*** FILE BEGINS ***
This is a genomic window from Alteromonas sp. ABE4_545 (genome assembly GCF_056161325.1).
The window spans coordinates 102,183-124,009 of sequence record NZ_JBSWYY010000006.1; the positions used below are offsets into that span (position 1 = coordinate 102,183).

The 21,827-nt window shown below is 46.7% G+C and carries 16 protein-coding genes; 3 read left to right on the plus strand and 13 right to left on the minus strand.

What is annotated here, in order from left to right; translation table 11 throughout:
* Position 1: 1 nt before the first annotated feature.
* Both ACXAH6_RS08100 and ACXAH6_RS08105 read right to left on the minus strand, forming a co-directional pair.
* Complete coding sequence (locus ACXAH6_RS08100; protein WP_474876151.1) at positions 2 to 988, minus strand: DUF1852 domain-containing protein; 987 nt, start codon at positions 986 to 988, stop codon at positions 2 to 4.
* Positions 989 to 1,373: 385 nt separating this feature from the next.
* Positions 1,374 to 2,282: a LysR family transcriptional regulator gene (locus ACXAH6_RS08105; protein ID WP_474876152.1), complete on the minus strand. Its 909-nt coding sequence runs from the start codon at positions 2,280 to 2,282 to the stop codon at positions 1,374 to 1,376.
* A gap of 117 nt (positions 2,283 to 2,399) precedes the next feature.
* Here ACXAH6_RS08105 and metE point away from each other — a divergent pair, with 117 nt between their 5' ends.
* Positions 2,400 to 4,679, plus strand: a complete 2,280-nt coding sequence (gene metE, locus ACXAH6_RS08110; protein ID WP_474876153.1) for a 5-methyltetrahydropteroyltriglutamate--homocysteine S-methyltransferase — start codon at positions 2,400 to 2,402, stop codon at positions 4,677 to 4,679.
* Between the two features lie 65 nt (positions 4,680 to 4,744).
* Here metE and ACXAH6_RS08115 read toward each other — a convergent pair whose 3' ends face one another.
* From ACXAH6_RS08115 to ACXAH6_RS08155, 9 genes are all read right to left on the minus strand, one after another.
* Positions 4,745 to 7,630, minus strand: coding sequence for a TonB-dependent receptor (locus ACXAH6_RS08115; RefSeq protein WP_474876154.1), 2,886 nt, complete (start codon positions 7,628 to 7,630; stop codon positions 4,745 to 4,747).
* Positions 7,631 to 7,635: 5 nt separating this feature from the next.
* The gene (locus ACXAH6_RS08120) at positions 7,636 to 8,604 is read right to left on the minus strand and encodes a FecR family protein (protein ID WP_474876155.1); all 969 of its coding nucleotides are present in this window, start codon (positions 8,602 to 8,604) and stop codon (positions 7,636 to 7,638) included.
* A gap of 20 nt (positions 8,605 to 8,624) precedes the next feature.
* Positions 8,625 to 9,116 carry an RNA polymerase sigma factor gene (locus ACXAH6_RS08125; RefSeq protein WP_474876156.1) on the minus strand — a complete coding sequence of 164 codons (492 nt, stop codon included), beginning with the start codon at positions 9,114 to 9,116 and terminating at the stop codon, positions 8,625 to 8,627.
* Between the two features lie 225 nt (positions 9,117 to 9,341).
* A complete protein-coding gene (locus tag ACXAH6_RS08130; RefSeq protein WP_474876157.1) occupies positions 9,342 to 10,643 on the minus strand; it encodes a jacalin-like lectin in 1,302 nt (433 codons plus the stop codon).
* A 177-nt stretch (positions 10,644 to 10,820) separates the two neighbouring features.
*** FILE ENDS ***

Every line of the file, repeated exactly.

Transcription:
This is a genomic window from Alteromonas sp. ABE4_545 (genome assembly GCF_056161325.1).
The window spans coordinates 102,183-124,009 of sequence record NZ_JBSWYY010000006.1; the positions used below are offsets into that span (position 1 = coordinate 102,183).

The 21,827-nt window shown below is 46.7% G+C and carries 16 protein-coding genes; 3 read left to right on the plus strand and 13 right to left on the minus strand.

What is annotated here, in order from left to right; translation table 11 throughout:
* Position 1: 1 nt before the first annotated feature.
* Both ACXAH6_RS08100 and ACXAH6_RS08105 read right to left on the minus strand, forming a co-directional pair.
* Complete coding sequence (locus ACXAH6_RS08100; protein WP_474876151.1) at positions 2 to 988, minus strand: DUF1852 domain-containing protein; 987 nt, start codon at positions 986 to 988, stop codon at positions 2 to 4.
* Positions 989 to 1,373: 385 nt separating this feature from the next.
* Positions 1,374 to 2,282: a LysR family transcriptional regulator gene (locus ACXAH6_RS08105; protein ID WP_474876152.1), complete on the minus strand. Its 909-nt coding sequence runs from the start codon at positions 2,280 to 2,282 to the stop codon at positions 1,374 to 1,376.
* A gap of 117 nt (positions 2,283 to 2,399) precedes the next feature.
* Here ACXAH6_RS08105 and metE point away from each other — a divergent pair, with 117 nt between their 5' ends.
* Positions 2,400 to 4,679, plus strand: a complete 2,280-nt coding sequence (gene metE, locus ACXAH6_RS08110; protein ID WP_474876153.1) for a 5-methyltetrahydropteroyltriglutamate--homocysteine S-methyltransferase — start codon at positions 2,400 to 2,402, stop codon at positions 4,677 to 4,679.
* Between the two features lie 65 nt (positions 4,680 to 4,744).
* Here metE and ACXAH6_RS08115 read toward each other — a convergent pair whose 3' ends face one another.
* From ACXAH6_RS08115 to ACXAH6_RS08155, 9 genes are all read right to left on the minus strand, one after another.
* Positions 4,745 to 7,630, minus strand: coding sequence for a TonB-dependent receptor (locus ACXAH6_RS08115; RefSeq protein WP_474876154.1), 2,886 nt, complete (start codon positions 7,628 to 7,630; stop codon positions 4,745 to 4,747).
* Positions 7,631 to 7,635: 5 nt separating this feature from the next.
* The gene (locus ACXAH6_RS08120) at positions 7,636 to 8,604 is read right to left on the minus strand and encodes a FecR family protein (protein ID WP_474876155.1); all 969 of its coding nucleotides are present in this window, start codon (positions 8,602 to 8,604) and stop codon (positions 7,636 to 7,638) included.
* A gap of 20 nt (positions 8,605 to 8,624) precedes the next feature.
* Positions 8,625 to 9,116 carry an RNA polymerase sigma factor gene (locus ACXAH6_RS08125; RefSeq protein WP_474876156.1) on the minus strand — a complete coding sequence of 164 codons (492 nt, stop codon included), beginning with the start codon at positions 9,114 to 9,116 and terminating at the stop codon, positions 8,625 to 8,627.
* Between the two features lie 225 nt (positions 9,117 to 9,341).
* A complete protein-coding gene (locus tag ACXAH6_RS08130; RefSeq protein WP_474876157.1) occupies positions 9,342 to 10,643 on the minus strand; it encodes a jacalin-like lectin in 1,302 nt (433 codons plus the stop codon).
* A 177-nt stretch (positions 10,644 to 10,820) separates the two neighbouring features.